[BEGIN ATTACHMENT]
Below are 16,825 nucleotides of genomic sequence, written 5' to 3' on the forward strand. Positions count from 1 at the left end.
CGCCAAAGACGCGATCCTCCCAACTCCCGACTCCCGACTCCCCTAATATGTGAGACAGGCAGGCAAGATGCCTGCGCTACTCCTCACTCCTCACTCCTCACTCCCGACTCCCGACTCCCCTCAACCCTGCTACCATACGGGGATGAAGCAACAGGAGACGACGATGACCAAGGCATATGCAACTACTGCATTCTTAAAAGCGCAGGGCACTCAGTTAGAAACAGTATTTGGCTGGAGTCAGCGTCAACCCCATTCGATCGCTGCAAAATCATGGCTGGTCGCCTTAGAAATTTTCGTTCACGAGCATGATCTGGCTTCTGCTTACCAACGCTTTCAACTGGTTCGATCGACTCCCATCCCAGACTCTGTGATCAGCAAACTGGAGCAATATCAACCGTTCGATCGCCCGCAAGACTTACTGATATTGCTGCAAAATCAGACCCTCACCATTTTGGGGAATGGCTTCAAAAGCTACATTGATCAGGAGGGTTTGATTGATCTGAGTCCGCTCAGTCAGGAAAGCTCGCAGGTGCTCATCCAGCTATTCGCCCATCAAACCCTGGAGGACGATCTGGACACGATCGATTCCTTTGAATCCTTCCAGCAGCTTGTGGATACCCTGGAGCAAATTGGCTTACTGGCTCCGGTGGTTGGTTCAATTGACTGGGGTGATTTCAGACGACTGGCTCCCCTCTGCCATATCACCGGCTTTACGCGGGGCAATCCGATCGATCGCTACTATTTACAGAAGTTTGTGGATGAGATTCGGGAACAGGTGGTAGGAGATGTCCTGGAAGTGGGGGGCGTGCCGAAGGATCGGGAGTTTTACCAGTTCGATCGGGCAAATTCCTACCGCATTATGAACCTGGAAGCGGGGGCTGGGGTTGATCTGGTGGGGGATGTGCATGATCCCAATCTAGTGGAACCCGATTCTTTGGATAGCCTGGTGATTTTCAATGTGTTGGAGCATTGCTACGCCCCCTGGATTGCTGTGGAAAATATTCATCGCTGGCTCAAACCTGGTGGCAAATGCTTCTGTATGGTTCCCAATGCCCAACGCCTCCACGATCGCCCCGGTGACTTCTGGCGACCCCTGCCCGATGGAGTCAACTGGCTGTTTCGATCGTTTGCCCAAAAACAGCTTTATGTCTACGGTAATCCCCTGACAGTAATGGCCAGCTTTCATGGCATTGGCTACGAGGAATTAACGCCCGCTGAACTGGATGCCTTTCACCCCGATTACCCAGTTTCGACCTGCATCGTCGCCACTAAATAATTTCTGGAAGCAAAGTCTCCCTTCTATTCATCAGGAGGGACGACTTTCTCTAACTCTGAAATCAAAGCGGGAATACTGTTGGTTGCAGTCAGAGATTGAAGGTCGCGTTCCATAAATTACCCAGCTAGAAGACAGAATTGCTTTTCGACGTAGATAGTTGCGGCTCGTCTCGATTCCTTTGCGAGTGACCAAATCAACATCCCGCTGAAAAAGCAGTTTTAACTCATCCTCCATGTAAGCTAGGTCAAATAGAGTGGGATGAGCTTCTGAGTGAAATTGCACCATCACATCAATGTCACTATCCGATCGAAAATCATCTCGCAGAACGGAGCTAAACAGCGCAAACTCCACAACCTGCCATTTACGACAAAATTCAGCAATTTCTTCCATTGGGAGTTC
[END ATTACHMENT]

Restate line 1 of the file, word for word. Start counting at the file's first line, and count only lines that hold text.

Below are 16,825 nucleotides of genomic sequence, written 5' to 3' on the forward strand. Positions count from 1 at the left end.